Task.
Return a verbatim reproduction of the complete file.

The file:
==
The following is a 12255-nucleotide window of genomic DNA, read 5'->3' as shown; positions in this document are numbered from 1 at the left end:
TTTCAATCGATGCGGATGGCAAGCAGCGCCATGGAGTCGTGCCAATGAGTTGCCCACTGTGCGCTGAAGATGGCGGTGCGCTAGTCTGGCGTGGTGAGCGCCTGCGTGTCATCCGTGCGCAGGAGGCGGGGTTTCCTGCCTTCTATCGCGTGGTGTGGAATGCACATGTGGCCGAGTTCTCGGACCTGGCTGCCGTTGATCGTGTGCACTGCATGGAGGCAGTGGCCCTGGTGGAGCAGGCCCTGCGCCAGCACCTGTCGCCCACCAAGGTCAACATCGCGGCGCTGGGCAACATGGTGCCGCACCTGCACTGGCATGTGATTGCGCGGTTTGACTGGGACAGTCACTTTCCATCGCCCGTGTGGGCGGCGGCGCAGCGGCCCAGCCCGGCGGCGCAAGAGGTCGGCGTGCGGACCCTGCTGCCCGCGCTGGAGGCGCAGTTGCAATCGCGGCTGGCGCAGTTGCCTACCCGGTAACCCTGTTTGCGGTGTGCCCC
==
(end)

The following is a 12255-nucleotide window of genomic DNA, read 5'->3' as shown; positions in this document are numbered from 1 at the left end:
TTTCAATCGATGCGGATGGCAAGCAGCGCCATGGAGTCGTGCCAATGAGTTGCCCACTGTGCGCTGAAGATGGCGGTGCGCTAGTCTGGCGTGGTGAGCGCCTGCGTGTCATCCGTGCGCAGGAGGCGGGGTTTCCTGCCTTCTATCGCGTGGTGTGGAATGCACATGTGGCCGAGTTCTCGGACCTGGCTGCCGTTGATCGTGTGCACTGCATGGAGGCAGTGGCCCTGGTGGAGCAGGCCCTGCGCCAGCACCTGTCGCCCACCAAGGTCAACATCGCGGCGCTGGGCAACATGGTGCCGCACCTGCACTGGCATGTGATTGCGCGGTTTGACTGGGACAGTCACTTTCCATCGCCCGTGTGGGCGGCGGCGCAGCGGCCCAGCCCGGCGGCGCAAGAGGTCGGCGTGCGGACCCTGCTGCCCGCGCTGGAGGCGCAGTTGCAATCGCGGCTGGCGCAGTTGCCTACCCGGTAACCCTGTTTGCGGTGTGCCCC